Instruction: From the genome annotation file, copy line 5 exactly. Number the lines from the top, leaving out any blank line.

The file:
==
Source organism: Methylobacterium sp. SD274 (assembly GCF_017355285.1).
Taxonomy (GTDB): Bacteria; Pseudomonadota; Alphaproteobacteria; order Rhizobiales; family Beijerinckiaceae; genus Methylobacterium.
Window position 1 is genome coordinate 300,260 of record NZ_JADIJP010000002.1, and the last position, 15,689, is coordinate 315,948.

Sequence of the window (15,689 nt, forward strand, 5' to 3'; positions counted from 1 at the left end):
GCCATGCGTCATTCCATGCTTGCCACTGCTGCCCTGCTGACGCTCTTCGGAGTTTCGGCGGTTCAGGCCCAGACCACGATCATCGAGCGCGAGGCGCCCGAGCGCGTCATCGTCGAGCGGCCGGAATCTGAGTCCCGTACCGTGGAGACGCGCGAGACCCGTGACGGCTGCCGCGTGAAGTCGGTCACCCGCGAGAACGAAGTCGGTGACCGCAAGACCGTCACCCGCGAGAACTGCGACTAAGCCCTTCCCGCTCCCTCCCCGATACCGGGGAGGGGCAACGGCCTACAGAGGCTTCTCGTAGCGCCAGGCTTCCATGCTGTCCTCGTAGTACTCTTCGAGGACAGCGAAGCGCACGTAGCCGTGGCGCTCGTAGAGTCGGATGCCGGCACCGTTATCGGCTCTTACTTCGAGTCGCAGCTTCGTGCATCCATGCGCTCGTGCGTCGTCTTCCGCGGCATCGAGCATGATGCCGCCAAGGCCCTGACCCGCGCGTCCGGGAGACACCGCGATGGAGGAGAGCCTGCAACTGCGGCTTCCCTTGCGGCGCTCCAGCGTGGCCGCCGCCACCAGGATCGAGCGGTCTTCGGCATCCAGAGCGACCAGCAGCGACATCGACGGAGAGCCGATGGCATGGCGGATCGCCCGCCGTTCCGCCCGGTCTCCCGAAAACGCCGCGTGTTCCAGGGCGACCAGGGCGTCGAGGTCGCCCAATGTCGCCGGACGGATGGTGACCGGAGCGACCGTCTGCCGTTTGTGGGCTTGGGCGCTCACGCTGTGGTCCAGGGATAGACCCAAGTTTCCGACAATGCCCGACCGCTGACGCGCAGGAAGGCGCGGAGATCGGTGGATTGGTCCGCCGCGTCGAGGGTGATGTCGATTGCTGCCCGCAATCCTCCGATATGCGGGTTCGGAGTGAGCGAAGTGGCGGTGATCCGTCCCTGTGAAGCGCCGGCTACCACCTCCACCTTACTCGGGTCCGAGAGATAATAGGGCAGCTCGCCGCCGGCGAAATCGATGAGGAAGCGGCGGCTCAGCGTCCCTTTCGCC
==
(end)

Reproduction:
GCCATGCGTCATTCCATGCTTGCCACTGCTGCCCTGCTGACGCTCTTCGGAGTTTCGGCGGTTCAGGCCCAGACCACGATCATCGAGCGCGAGGCGCCCGAGCGCGTCATCGTCGAGCGGCCGGAATCTGAGTCCCGTACCGTGGAGACGCGCGAGACCCGTGACGGCTGCCGCGTGAAGTCGGTCACCCGCGAGAACGAAGTCGGTGACCGCAAGACCGTCACCCGCGAGAACTGCGACTAAGCCCTTCCCGCTCCCTCCCCGATACCGGGGAGGGGCAACGGCCTACAGAGGCTTCTCGTAGCGCCAGGCTTCCATGCTGTCCTCGTAGTACTCTTCGAGGACAGCGAAGCGCACGTAGCCGTGGCGCTCGTAGAGTCGGATGCCGGCACCGTTATCGGCTCTTACTTCGAGTCGCAGCTTCGTGCATCCATGCGCTCGTGCGTCGTCTTCCGCGGCATCGAGCATGATGCCGCCAAGGCCCTGACCCGCGCGTCCGGGAGACACCGCGATGGAGGAGAGCCTGCAACTGCGGCTTCCCTTGCGGCGCTCCAGCGTGGCCGCCGCCACCAGGATCGAGCGGTCTTCGGCATCCAGAGCGACCAGCAGCGACATCGACGGAGAGCCGATGGCATGGCGGATCGCCCGCCGTTCCGCCCGGTCTCCCGAAAACGCCGCGTGTTCCAGGGCGACCAGGGCGTCGAGGTCGCCCAATGTCGCCGGACGGATGGTGACCGGAGCGACCGTCTGCCGTTTGTGGGCTTGGGCGCTCACGCTGTGGTCCAGGGATAGACCCAAGTTTCCGACAATGCCCGACCGCTGACGCGCAGGAAGGCGCGGAGATCGGTGGATTGGTCCGCCGCGTCGAGGGTGATGTCGATTGCTGCCCGCAATCCTCCGATATGCGGGTTCGGAGTGAGCGAAGTGGCGGTGATCCGTCCCTGTGAAGCGCCGGCTACCACCTCCACCTTACTCGGGTCCGAGAGATAATAGGGCAGCTCGCCGCCGGCGAAATCGATGAGGAAGCGGCGGCTCAGCGTCCCTTTCGCC